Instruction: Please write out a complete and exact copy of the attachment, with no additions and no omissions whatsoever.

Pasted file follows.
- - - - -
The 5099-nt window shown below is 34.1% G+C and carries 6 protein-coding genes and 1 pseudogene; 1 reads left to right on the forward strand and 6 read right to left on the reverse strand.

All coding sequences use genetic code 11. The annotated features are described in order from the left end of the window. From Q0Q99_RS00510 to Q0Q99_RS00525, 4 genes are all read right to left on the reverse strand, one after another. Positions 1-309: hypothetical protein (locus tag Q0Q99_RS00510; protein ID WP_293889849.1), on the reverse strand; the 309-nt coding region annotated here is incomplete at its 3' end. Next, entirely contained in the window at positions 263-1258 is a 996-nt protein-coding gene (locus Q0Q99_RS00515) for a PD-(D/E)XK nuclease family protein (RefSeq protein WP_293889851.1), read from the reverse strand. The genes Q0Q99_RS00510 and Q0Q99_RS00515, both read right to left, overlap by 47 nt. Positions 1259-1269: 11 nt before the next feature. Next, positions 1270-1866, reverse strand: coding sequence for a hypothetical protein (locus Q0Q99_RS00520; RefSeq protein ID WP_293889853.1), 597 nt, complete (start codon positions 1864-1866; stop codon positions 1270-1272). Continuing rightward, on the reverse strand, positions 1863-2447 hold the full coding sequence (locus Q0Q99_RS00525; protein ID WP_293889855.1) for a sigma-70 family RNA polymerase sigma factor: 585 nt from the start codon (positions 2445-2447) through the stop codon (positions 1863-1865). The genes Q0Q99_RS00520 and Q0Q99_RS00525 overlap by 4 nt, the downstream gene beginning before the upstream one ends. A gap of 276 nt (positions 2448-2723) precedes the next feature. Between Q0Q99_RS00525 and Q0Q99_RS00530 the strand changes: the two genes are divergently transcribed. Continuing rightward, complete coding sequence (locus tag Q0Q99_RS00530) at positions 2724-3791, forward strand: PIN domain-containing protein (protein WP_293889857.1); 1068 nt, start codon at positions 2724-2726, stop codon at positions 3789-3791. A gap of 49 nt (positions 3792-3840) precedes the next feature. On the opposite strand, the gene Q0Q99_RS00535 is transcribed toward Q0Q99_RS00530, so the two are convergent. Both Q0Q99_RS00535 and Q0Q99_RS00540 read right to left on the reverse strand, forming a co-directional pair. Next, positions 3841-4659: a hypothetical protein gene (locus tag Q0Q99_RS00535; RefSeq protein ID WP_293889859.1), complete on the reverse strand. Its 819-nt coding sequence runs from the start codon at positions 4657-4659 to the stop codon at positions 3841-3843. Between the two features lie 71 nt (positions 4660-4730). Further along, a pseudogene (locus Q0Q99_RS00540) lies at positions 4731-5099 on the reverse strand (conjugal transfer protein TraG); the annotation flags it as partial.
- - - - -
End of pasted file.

The 5099-nt window shown below is 34.1% G+C and carries 6 protein-coding genes and 1 pseudogene; 1 reads left to right on the forward strand and 6 read right to left on the reverse strand.

All coding sequences use genetic code 11. The annotated features are described in order from the left end of the window. From Q0Q99_RS00510 to Q0Q99_RS00525, 4 genes are all read right to left on the reverse strand, one after another. Positions 1-309: hypothetical protein (locus tag Q0Q99_RS00510; protein ID WP_293889849.1), on the reverse strand; the 309-nt coding region annotated here is incomplete at its 3' end. Next, entirely contained in the window at positions 263-1258 is a 996-nt protein-coding gene (locus Q0Q99_RS00515) for a PD-(D/E)XK nuclease family protein (RefSeq protein WP_293889851.1), read from the reverse strand. The genes Q0Q99_RS00510 and Q0Q99_RS00515, both read right to left, overlap by 47 nt. Positions 1259-1269: 11 nt before the next feature. Next, positions 1270-1866, reverse strand: coding sequence for a hypothetical protein (locus Q0Q99_RS00520; RefSeq protein ID WP_293889853.1), 597 nt, complete (start codon positions 1864-1866; stop codon positions 1270-1272). Continuing rightward, on the reverse strand, positions 1863-2447 hold the full coding sequence (locus Q0Q99_RS00525; protein ID WP_293889855.1) for a sigma-70 family RNA polymerase sigma factor: 585 nt from the start codon (positions 2445-2447) through the stop codon (positions 1863-1865). The genes Q0Q99_RS00520 and Q0Q99_RS00525 overlap by 4 nt, the downstream gene beginning before the upstream one ends. A gap of 276 nt (positions 2448-2723) precedes the next feature. Between Q0Q99_RS00525 and Q0Q99_RS00530 the strand changes: the two genes are divergently transcribed. Continuing rightward, complete coding sequence (locus tag Q0Q99_RS00530) at positions 2724-3791, forward strand: PIN domain-containing protein (protein WP_293889857.1); 1068 nt, start codon at positions 2724-2726, stop codon at positions 3789-3791. A gap of 49 nt (positions 3792-3840) precedes the next feature. On the opposite strand, the gene Q0Q99_RS00535 is transcribed toward Q0Q99_RS00530, so the two are convergent. Both Q0Q99_RS00535 and Q0Q99_RS00540 read right to left on the reverse strand, forming a co-directional pair. Next, positions 3841-4659: a hypothetical protein gene (locus tag Q0Q99_RS00535; RefSeq protein ID WP_293889859.1), complete on the reverse strand. Its 819-nt coding sequence runs from the start codon at positions 4657-4659 to the stop codon at positions 3841-3843. Between the two features lie 71 nt (positions 4660-4730). Further along, a pseudogene (locus Q0Q99_RS00540) lies at positions 4731-5099 on the reverse strand (conjugal transfer protein TraG); the annotation flags it as partial.